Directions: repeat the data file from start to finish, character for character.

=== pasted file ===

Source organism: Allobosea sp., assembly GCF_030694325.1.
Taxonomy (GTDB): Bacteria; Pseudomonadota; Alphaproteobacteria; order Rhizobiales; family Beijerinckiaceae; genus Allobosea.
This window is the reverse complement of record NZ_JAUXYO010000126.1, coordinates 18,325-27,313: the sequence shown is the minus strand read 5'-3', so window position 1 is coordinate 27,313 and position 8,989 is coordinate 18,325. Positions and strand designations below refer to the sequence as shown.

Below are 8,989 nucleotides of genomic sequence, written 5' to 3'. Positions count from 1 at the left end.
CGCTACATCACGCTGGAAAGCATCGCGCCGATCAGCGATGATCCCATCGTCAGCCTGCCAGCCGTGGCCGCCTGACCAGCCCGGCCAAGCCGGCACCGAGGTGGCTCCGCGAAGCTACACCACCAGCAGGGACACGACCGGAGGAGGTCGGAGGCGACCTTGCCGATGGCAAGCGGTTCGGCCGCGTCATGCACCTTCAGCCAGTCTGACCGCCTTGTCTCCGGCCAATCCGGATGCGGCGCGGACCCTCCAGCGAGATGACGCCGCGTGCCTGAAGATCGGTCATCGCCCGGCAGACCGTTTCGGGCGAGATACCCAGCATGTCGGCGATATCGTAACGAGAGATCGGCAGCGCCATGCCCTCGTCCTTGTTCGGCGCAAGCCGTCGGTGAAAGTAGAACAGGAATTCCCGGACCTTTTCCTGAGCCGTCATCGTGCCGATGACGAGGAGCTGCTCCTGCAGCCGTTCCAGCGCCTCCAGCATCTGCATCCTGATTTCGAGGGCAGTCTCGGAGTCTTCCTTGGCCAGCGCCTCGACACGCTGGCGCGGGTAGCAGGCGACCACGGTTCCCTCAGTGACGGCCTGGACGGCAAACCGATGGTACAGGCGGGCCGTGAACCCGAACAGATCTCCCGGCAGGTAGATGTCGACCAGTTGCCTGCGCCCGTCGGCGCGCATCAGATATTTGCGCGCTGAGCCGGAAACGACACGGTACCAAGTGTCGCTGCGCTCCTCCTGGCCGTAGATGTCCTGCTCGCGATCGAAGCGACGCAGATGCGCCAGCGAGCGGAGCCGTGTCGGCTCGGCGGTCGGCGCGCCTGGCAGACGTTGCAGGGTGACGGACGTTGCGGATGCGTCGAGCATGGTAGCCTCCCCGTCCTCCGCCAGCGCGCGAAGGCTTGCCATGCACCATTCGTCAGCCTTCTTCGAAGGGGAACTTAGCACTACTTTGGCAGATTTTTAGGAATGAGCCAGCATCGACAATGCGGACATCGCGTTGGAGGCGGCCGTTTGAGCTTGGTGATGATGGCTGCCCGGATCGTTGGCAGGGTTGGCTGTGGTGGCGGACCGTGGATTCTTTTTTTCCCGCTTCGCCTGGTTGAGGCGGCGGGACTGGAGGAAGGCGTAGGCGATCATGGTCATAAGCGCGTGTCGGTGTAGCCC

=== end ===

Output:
Source organism: Allobosea sp., assembly GCF_030694325.1.
Taxonomy (GTDB): Bacteria; Pseudomonadota; Alphaproteobacteria; order Rhizobiales; family Beijerinckiaceae; genus Allobosea.
This window is the reverse complement of record NZ_JAUXYO010000126.1, coordinates 18,325-27,313: the sequence shown is the minus strand read 5'-3', so window position 1 is coordinate 27,313 and position 8,989 is coordinate 18,325. Positions and strand designations below refer to the sequence as shown.

Below are 8,989 nucleotides of genomic sequence, written 5' to 3'. Positions count from 1 at the left end.
CGCTACATCACGCTGGAAAGCATCGCGCCGATCAGCGATGATCCCATCGTCAGCCTGCCAGCCGTGGCCGCCTGACCAGCCCGGCCAAGCCGGCACCGAGGTGGCTCCGCGAAGCTACACCACCAGCAGGGACACGACCGGAGGAGGTCGGAGGCGACCTTGCCGATGGCAAGCGGTTCGGCCGCGTCATGCACCTTCAGCCAGTCTGACCGCCTTGTCTCCGGCCAATCCGGATGCGGCGCGGACCCTCCAGCGAGATGACGCCGCGTGCCTGAAGATCGGTCATCGCCCGGCAGACCGTTTCGGGCGAGATACCCAGCATGTCGGCGATATCGTAACGAGAGATCGGCAGCGCCATGCCCTCGTCCTTGTTCGGCGCAAGCCGTCGGTGAAAGTAGAACAGGAATTCCCGGACCTTTTCCTGAGCCGTCATCGTGCCGATGACGAGGAGCTGCTCCTGCAGCCGTTCCAGCGCCTCCAGCATCTGCATCCTGATTTCGAGGGCAGTCTCGGAGTCTTCCTTGGCCAGCGCCTCGACACGCTGGCGCGGGTAGCAGGCGACCACGGTTCCCTCAGTGACGGCCTGGACGGCAAACCGATGGTACAGGCGGGCCGTGAACCCGAACAGATCTCCCGGCAGGTAGATGTCGACCAGTTGCCTGCGCCCGTCGGCGCGCATCAGATATTTGCGCGCTGAGCCGGAAACGACACGGTACCAAGTGTCGCTGCGCTCCTCCTGGCCGTAGATGTCCTGCTCGCGATCGAAGCGACGCAGATGCGCCAGCGAGCGGAGCCGTGTCGGCTCGGCGGTCGGCGCGCCTGGCAGACGTTGCAGGGTGACGGACGTTGCGGATGCGTCGAGCATGGTAGCCTCCCCGTCCTCCGCCAGCGCGCGAAGGCTTGCCATGCACCATTCGTCAGCCTTCTTCGAAGGGGAACTTAGCACTACTTTGGCAGATTTTTAGGAATGAGCCAGCATCGACAATGCGGACATCGCGTTGGAGGCGGCCGTTTGAGCTTGGTGATGATGGCTGCCCGGATCGTTGGCAGGGTTGGCTGTGGTGGCGGACCGTGGATTCTTTTTTTCCCGCTTCGCCTGGTTGAGGCGGCGGGACTGGAGGAAGGCGTAGGCGATCATGGTCATAAGCGCGTGTCGGTGTAGCCC